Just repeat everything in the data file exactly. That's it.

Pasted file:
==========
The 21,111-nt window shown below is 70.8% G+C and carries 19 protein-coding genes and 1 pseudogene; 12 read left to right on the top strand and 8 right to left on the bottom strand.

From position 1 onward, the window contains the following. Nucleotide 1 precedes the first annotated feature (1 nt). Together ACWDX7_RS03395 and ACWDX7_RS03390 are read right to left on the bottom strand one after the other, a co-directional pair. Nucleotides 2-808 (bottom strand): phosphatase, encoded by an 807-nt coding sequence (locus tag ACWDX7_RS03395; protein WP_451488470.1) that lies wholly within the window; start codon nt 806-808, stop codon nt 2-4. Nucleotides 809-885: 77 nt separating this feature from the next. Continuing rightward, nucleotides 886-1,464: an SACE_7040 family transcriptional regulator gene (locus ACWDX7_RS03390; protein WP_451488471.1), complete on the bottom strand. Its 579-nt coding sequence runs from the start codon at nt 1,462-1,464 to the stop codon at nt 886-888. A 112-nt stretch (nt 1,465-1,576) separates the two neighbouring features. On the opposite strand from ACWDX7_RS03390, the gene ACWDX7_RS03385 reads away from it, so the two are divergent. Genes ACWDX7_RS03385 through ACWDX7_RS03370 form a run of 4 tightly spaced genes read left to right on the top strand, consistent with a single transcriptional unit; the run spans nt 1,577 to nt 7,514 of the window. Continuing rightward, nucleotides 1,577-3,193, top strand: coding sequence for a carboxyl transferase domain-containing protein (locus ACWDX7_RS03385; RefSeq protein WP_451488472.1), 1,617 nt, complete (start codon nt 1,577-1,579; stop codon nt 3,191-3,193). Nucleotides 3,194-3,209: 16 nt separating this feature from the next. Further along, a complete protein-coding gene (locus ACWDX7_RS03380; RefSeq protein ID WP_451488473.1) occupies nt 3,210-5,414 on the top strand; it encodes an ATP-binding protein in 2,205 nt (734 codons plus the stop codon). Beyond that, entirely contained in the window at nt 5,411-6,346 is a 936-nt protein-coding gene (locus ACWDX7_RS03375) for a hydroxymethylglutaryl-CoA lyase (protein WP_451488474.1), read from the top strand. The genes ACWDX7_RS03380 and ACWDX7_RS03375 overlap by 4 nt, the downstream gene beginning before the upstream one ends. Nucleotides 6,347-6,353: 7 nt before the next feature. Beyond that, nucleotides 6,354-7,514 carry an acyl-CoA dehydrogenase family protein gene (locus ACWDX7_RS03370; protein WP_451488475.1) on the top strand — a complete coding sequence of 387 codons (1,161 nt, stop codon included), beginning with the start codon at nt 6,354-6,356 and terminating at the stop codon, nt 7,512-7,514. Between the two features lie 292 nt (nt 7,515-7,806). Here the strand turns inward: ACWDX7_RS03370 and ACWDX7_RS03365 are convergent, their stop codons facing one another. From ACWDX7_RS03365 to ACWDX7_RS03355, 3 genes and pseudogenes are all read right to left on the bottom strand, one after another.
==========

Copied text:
The 21,111-nt window shown below is 70.8% G+C and carries 19 protein-coding genes and 1 pseudogene; 12 read left to right on the top strand and 8 right to left on the bottom strand.

From position 1 onward, the window contains the following. Nucleotide 1 precedes the first annotated feature (1 nt). Together ACWDX7_RS03395 and ACWDX7_RS03390 are read right to left on the bottom strand one after the other, a co-directional pair. Nucleotides 2-808 (bottom strand): phosphatase, encoded by an 807-nt coding sequence (locus tag ACWDX7_RS03395; protein WP_451488470.1) that lies wholly within the window; start codon nt 806-808, stop codon nt 2-4. Nucleotides 809-885: 77 nt separating this feature from the next. Continuing rightward, nucleotides 886-1,464: an SACE_7040 family transcriptional regulator gene (locus ACWDX7_RS03390; protein WP_451488471.1), complete on the bottom strand. Its 579-nt coding sequence runs from the start codon at nt 1,462-1,464 to the stop codon at nt 886-888. A 112-nt stretch (nt 1,465-1,576) separates the two neighbouring features. On the opposite strand from ACWDX7_RS03390, the gene ACWDX7_RS03385 reads away from it, so the two are divergent. Genes ACWDX7_RS03385 through ACWDX7_RS03370 form a run of 4 tightly spaced genes read left to right on the top strand, consistent with a single transcriptional unit; the run spans nt 1,577 to nt 7,514 of the window. Continuing rightward, nucleotides 1,577-3,193, top strand: coding sequence for a carboxyl transferase domain-containing protein (locus ACWDX7_RS03385; RefSeq protein WP_451488472.1), 1,617 nt, complete (start codon nt 1,577-1,579; stop codon nt 3,191-3,193). Nucleotides 3,194-3,209: 16 nt separating this feature from the next. Further along, a complete protein-coding gene (locus ACWDX7_RS03380; RefSeq protein ID WP_451488473.1) occupies nt 3,210-5,414 on the top strand; it encodes an ATP-binding protein in 2,205 nt (734 codons plus the stop codon). Beyond that, entirely contained in the window at nt 5,411-6,346 is a 936-nt protein-coding gene (locus ACWDX7_RS03375) for a hydroxymethylglutaryl-CoA lyase (protein WP_451488474.1), read from the top strand. The genes ACWDX7_RS03380 and ACWDX7_RS03375 overlap by 4 nt, the downstream gene beginning before the upstream one ends. Nucleotides 6,347-6,353: 7 nt before the next feature. Beyond that, nucleotides 6,354-7,514 carry an acyl-CoA dehydrogenase family protein gene (locus ACWDX7_RS03370; protein WP_451488475.1) on the top strand — a complete coding sequence of 387 codons (1,161 nt, stop codon included), beginning with the start codon at nt 6,354-6,356 and terminating at the stop codon, nt 7,512-7,514. Between the two features lie 292 nt (nt 7,515-7,806). Here the strand turns inward: ACWDX7_RS03370 and ACWDX7_RS03365 are convergent, their stop codons facing one another. From ACWDX7_RS03365 to ACWDX7_RS03355, 3 genes and pseudogenes are all read right to left on the bottom strand, one after another.